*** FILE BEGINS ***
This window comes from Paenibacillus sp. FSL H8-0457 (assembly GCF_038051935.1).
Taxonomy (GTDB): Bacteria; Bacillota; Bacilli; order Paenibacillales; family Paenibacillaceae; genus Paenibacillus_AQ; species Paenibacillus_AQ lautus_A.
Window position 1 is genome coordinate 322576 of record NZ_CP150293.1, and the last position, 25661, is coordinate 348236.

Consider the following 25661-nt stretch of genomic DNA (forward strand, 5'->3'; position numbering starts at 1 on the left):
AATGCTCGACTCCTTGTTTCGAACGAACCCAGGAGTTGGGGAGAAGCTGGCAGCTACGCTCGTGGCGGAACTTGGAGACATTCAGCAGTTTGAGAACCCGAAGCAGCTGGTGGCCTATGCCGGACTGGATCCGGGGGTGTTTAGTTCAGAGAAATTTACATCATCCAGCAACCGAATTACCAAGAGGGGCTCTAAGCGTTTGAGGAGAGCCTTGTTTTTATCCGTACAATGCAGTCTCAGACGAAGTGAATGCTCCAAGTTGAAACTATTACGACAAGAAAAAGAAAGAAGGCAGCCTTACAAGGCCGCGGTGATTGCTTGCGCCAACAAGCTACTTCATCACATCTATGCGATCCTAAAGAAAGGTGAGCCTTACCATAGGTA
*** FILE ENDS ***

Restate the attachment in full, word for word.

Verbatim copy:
This window comes from Paenibacillus sp. FSL H8-0457 (assembly GCF_038051935.1).
Taxonomy (GTDB): Bacteria; Bacillota; Bacilli; order Paenibacillales; family Paenibacillaceae; genus Paenibacillus_AQ; species Paenibacillus_AQ lautus_A.
Window position 1 is genome coordinate 322576 of record NZ_CP150293.1, and the last position, 25661, is coordinate 348236.

Consider the following 25661-nt stretch of genomic DNA (forward strand, 5'->3'; position numbering starts at 1 on the left):
AATGCTCGACTCCTTGTTTCGAACGAACCCAGGAGTTGGGGAGAAGCTGGCAGCTACGCTCGTGGCGGAACTTGGAGACATTCAGCAGTTTGAGAACCCGAAGCAGCTGGTGGCCTATGCCGGACTGGATCCGGGGGTGTTTAGTTCAGAGAAATTTACATCATCCAGCAACCGAATTACCAAGAGGGGCTCTAAGCGTTTGAGGAGAGCCTTGTTTTTATCCGTACAATGCAGTCTCAGACGAAGTGAATGCTCCAAGTTGAAACTATTACGACAAGAAAAAGAAAGAAGGCAGCCTTACAAGGCCGCGGTGATTGCTTGCGCCAACAAGCTACTTCATCACATCTATGCGATCCTAAAGAAAGGTGAGCCTTACCATAGGTA